The Indian outfield catching throughout was almost as woeful as their second innings batting. Someone on Twitter observed that many have been in Australia so long that they’ve started to use an Australian Rules football during warm-ups. It seems to have affected their catching technique as well. Several of the spilled skiers were needlessly jumped at like a full forward on the lead.

  4. I’m always intrigued when Warnie, and other experts, refer to Starc being able to swing the ball both ways. I’d sure like to see anyone do that. Surely he means SWING THE BALL EITHER WAY.

  5. Be interested in your thoughts on Day/Night tests in future, Daryl. They are a bit like a one (or two) night stand. Great while it lasts but not very satisfying.
    Seems a combination of factors to me. Grassy pitch to preserve the ball. First test of the summer before batsmen have adapted from short forms. If it was a fourth test in January I think batsmen would cope better.
    I like the concept and wouldn’t like to lose them but CA, SACA, Ch7 and cricket fans worldwide are all feeling like we’ve been sold a pup.

  6. Daryl Schramm says

    Thank you all for your comments.
    Ernest – I spent most of yesterday reading and watching the days play. I saw nothing of the 75 minutes after dinner as had other commitments. I still see it, but I still can’t believe it.
    Swish – Agreed. Norman got outdone.
    Mark. The twitter comment, on reflection and recall, is very astute. Shaw’s was backing back into a pack.
    Fisho. That’s not the first time you have said that I reckon. However, the Browns had an opening bowler during the sixties and seventies who had a lot of baseball experience. I have heard stories of his ability to make the ball deviate both ways from those who faced him in matches, and as a youngster, witnessed it from behind the bowlers arm in the nets a few times. Well beyond me.
    PB. Who knows what the powers to be are thinking. They might have bigger fish to fry at the minute. Personally, I don’t like them. Too many opportunities to gain a greater advantage knowing what the conditions are likely to be in advance, and four to five late nights in a row is far too much for most. A one day game or a T20 or a footy match is one night. The one advantage of the mayhem Saturday was it was only two late nights in a row. The disadvantage was there was a list of jobs to be done around the house yesterday morning.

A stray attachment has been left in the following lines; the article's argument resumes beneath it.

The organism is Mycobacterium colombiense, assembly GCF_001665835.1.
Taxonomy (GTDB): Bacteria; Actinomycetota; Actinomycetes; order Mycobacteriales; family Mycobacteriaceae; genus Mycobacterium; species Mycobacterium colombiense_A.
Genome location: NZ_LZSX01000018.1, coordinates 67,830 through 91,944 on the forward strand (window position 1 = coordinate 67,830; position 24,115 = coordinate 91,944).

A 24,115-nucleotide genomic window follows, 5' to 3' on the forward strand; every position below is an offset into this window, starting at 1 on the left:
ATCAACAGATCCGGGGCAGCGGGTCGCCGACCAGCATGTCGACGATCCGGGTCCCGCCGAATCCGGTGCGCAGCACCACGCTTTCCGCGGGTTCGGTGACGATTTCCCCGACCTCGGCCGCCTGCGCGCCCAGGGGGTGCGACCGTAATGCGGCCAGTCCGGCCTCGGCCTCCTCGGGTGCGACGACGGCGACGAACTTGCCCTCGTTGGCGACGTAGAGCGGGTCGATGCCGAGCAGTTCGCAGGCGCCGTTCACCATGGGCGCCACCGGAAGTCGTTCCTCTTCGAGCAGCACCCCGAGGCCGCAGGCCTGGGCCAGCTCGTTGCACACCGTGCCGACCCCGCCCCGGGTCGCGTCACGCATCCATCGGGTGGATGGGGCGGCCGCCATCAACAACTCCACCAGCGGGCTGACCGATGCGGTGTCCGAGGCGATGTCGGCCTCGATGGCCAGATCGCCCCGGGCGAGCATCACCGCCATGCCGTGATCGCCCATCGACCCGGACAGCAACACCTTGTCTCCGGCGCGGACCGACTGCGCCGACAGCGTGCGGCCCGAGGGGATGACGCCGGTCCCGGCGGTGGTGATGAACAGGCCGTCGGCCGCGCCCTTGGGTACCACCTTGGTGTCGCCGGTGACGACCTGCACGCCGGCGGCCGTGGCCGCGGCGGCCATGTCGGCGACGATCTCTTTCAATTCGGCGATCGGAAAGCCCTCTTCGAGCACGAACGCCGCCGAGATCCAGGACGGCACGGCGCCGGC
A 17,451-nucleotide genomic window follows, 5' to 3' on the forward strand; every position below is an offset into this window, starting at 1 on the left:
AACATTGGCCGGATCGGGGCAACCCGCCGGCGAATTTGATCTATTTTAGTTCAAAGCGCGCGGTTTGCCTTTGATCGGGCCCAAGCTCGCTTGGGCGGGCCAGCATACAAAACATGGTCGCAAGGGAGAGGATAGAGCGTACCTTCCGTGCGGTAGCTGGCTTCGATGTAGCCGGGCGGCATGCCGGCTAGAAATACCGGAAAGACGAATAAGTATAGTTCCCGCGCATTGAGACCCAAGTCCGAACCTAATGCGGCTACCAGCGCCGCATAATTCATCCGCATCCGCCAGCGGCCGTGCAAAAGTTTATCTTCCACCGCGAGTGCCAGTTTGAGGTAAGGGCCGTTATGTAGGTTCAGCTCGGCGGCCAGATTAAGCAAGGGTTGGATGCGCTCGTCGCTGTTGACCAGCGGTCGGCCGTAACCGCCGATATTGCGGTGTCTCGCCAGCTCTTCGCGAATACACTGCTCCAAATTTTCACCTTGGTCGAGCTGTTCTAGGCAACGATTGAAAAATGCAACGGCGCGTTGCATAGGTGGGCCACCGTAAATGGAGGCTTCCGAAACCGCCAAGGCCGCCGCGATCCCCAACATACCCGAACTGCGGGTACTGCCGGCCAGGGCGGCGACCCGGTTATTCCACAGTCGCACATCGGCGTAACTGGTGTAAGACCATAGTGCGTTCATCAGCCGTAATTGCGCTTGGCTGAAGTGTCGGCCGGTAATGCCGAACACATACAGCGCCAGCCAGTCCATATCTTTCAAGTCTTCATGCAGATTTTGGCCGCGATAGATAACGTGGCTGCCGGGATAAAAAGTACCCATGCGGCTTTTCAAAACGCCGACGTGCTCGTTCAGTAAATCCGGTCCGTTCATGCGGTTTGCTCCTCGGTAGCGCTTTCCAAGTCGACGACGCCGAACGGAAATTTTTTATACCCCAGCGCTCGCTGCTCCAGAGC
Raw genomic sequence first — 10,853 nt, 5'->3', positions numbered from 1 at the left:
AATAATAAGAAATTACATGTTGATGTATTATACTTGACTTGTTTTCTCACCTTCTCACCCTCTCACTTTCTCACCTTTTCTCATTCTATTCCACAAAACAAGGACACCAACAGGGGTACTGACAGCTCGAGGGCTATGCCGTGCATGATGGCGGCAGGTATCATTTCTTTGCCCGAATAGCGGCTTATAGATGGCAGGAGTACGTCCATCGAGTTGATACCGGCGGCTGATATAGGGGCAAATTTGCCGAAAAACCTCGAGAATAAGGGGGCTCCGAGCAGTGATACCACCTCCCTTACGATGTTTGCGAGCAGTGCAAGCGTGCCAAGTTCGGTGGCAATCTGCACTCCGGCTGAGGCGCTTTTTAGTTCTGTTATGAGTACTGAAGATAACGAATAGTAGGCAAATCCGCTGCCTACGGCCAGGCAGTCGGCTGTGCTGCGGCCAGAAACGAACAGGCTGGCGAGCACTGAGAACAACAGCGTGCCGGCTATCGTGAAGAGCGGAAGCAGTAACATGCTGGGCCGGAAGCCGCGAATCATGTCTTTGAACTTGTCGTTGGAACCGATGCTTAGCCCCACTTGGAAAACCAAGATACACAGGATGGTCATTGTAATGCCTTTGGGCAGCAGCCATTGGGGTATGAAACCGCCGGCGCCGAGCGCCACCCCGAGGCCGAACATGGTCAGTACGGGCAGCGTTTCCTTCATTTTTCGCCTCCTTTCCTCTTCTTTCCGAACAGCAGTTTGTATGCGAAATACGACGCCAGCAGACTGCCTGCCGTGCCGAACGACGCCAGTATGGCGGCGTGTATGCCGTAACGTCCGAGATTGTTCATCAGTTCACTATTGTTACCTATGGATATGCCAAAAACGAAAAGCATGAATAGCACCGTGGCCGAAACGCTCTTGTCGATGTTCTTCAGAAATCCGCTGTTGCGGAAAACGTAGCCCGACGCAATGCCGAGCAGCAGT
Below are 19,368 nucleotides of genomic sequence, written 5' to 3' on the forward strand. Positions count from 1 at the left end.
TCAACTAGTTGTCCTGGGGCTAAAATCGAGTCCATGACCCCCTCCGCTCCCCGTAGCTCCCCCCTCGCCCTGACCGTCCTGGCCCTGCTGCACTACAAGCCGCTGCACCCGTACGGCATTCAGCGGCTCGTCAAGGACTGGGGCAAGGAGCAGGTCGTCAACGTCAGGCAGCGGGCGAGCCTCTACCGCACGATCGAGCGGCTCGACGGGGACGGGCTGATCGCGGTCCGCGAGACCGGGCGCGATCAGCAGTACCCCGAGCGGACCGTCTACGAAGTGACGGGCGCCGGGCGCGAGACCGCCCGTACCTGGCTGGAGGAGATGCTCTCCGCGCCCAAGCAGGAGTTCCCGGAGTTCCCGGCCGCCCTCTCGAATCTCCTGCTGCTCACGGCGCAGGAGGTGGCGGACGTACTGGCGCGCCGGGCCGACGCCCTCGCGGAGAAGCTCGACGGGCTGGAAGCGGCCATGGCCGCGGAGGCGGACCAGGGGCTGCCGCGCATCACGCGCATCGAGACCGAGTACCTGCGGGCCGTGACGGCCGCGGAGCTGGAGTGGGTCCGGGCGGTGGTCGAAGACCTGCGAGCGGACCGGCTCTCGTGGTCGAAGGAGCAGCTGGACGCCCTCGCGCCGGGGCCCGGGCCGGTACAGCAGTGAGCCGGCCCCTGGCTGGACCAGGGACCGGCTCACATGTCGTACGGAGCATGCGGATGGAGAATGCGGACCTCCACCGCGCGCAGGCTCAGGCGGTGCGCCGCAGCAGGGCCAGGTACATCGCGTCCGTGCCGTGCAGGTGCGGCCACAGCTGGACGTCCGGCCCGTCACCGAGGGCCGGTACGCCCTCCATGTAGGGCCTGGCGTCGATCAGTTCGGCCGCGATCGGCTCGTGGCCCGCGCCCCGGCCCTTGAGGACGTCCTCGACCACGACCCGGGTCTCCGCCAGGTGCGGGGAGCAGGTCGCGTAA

7. Mark Duffett says

    It was indeed too late by the time one got home, for too many nights in a row. But it wouldn’t have been nearly so bad had each day concluded when it was supposed to at 9:30 pm. The over rates were disgraceful, the tone set from the first session by the Australians.

  8. Actually Daryl, this is the first time on the Almanac I have mentioned the ball swinging both ways. Previously I wrote a footballer would find it difficult to kick the ball WITH BOTH FEET. Surely it would be far better to be able to KICK WITH EITHER FOOT.

  9. Daryl Schramm says

    I reckon over rates in general are an issue for cricket Mark. Australia’s recent performances in this area in both tests and ODI matches is very ordinary, especially first sessions. It’s as if the know they have 390 minutes to get through their overs instead of 360. Give them (all teams) seven hours and that’s what they will take.
    I stand corrected Fisho. Kicking a ball with both feet would be like bowling with both arms.